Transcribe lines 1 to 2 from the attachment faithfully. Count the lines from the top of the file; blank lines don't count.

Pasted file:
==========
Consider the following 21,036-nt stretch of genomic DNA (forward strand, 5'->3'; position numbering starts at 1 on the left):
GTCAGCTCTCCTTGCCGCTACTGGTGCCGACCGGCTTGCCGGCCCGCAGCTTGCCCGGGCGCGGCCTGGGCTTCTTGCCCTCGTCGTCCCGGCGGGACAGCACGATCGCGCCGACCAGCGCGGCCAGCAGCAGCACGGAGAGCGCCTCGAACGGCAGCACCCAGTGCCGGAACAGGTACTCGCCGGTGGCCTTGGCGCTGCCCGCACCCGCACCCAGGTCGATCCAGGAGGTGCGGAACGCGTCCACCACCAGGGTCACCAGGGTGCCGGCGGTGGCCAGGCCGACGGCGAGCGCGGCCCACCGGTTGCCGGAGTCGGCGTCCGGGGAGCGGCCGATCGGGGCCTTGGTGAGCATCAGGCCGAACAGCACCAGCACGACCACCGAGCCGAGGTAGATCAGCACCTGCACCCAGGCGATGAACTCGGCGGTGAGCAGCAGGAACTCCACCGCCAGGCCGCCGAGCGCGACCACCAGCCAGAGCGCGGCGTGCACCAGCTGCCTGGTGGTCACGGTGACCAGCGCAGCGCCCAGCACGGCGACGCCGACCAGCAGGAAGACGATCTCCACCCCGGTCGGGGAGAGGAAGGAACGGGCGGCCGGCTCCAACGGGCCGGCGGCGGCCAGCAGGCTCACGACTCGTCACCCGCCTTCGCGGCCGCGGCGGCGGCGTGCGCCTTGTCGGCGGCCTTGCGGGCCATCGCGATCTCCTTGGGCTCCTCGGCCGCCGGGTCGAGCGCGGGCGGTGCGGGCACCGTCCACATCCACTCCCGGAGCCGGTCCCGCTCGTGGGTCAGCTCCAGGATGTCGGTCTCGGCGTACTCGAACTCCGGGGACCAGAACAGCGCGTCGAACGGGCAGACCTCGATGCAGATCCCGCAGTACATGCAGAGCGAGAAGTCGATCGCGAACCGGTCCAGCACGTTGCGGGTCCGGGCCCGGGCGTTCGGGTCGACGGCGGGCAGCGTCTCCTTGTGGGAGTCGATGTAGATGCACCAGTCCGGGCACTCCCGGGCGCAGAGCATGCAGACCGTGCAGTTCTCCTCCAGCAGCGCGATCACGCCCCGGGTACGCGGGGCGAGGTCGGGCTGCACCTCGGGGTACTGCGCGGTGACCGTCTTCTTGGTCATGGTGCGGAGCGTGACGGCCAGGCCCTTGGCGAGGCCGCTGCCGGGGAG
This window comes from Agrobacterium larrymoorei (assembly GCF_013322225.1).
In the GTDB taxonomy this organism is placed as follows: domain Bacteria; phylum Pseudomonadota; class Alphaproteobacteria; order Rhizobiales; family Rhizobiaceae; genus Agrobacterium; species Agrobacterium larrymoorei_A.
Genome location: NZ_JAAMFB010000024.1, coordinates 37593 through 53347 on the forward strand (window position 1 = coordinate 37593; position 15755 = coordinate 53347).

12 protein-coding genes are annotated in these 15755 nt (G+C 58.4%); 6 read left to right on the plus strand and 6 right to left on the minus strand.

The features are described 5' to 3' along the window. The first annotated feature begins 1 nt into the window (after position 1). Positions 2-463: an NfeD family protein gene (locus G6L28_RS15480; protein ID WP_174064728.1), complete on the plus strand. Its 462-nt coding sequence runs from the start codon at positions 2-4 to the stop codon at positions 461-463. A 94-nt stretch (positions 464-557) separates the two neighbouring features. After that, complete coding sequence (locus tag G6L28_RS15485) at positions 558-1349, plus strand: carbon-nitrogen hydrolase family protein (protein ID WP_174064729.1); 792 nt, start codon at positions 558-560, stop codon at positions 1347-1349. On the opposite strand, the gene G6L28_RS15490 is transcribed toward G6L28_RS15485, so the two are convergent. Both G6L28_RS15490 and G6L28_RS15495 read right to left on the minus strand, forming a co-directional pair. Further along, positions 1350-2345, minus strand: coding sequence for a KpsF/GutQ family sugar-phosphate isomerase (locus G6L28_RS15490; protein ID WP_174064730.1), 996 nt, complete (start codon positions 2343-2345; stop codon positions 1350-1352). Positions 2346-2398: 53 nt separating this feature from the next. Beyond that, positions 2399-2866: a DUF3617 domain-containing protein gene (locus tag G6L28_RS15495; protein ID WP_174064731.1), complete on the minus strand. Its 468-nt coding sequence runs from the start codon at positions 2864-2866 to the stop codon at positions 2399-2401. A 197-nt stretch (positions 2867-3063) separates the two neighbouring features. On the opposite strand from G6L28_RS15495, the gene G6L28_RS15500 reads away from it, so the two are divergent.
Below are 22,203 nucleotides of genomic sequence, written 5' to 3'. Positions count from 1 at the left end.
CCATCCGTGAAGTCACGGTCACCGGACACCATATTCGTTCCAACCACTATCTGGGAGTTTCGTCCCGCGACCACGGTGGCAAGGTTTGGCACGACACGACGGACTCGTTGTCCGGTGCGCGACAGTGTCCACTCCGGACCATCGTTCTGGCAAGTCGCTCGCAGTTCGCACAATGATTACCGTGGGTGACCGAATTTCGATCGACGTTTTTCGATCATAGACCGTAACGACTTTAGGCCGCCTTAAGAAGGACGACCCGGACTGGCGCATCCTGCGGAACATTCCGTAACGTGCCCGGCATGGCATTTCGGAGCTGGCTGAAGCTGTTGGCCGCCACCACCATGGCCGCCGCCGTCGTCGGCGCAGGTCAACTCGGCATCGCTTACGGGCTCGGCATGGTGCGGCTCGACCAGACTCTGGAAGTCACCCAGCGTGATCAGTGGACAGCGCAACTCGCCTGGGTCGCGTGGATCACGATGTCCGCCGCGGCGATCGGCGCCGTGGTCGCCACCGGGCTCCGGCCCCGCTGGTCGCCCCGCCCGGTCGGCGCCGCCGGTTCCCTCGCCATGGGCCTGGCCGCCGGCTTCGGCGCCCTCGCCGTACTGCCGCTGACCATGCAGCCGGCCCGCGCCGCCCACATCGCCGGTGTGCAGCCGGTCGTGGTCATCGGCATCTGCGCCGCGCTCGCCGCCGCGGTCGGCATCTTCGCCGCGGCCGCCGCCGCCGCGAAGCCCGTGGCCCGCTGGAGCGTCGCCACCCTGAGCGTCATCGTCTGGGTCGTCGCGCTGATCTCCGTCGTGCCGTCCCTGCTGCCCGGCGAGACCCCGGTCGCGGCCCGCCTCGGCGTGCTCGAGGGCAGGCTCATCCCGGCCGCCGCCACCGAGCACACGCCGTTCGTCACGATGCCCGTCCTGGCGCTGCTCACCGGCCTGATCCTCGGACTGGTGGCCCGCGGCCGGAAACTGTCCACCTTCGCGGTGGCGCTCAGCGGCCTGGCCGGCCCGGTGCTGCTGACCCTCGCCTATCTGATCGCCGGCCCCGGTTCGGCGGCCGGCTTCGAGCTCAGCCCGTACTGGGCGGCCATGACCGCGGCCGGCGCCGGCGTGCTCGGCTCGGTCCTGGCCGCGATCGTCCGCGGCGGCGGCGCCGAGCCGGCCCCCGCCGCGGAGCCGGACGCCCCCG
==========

Consider the following 21,036-nt stretch of genomic DNA (forward strand, 5'->3'; position numbering starts at 1 on the left):
GTCAGCTCTCCTTGCCGCTACTGGTGCCGACCGGCTTGCCGGCCCGCAGCTTGCCCGGGCGCGGCCTGGGCTTCTTGCCCTCGTCGTCCCGGCGGGACAGCACGATCGCGCCGACCAGCGCGGCCAGCAGCAGCACGGAGAGCGCCTCGAACGGCAGCACCCAGTGCCGGAACAGGTACTCGCCGGTGGCCTTGGCGCTGCCCGCACCCGCACCCAGGTCGATCCAGGAGGTGCGGAACGCGTCCACCACCAGGGTCACCAGGGTGCCGGCGGTGGCCAGGCCGACGGCGAGCGCGGCCCACCGGTTGCCGGAGTCGGCGTCCGGGGAGCGGCCGATCGGGGCCTTGGTGAGCATCAGGCCGAACAGCACCAGCACGACCACCGAGCCGAGGTAGATCAGCACCTGCACCCAGGCGATGAACTCGGCGGTGAGCAGCAGGAACTCCACCGCCAGGCCGCCGAGCGCGACCACCAGCCAGAGCGCGGCGTGCACCAGCTGCCTGGTGGTCACGGTGACCAGCGCAGCGCCCAGCACGGCGACGCCGACCAGCAGGAAGACGATCTCCACCCCGGTCGGGGAGAGGAAGGAACGGGCGGCCGGCTCCAACGGGCCGGCGGCGGCCAGCAGGCTCACGACTCGTCACCCGCCTTCGCGGCCGCGGCGGCGGCGTGCGCCTTGTCGGCGGCCTTGCGGGCCATCGCGATCTCCTTGGGCTCCTCGGCCGCCGGGTCGAGCGCGGGCGGTGCGGGCACCGTCCACATCCACTCCCGGAGCCGGTCCCGCTCGTGGGTCAGCTCCAGGATGTCGGTCTCGGCGTACTCGAACTCCGGGGACCAGAACAGCGCGTCGAACGGGCAGACCTCGATGCAGATCCCGCAGTACATGCAGAGCGAGAAGTCGATCGCGAACCGGTCCAGCACGTTGCGGGTCCGGGCCCGGGCGTTCGGGTCGACGGCGGGCAGCGTCTCCTTGTGGGAGTCGATGTAGATGCACCAGTCCGGGCACTCCCGGGCGCAGAGCATGCAGACCGTGCAGTTCTCCTCCAGCAGCGCGATCACGCCCCGGGTACGCGGGGCGAGGTCGGGCTGCACCTCGGGGTACTGCGCGGTGACCGTCTTCTTGGTCATGGTGCGGAGCGTGACGGCCAGGCCCTTGGCGAGGCCGCTGCCGGGGAG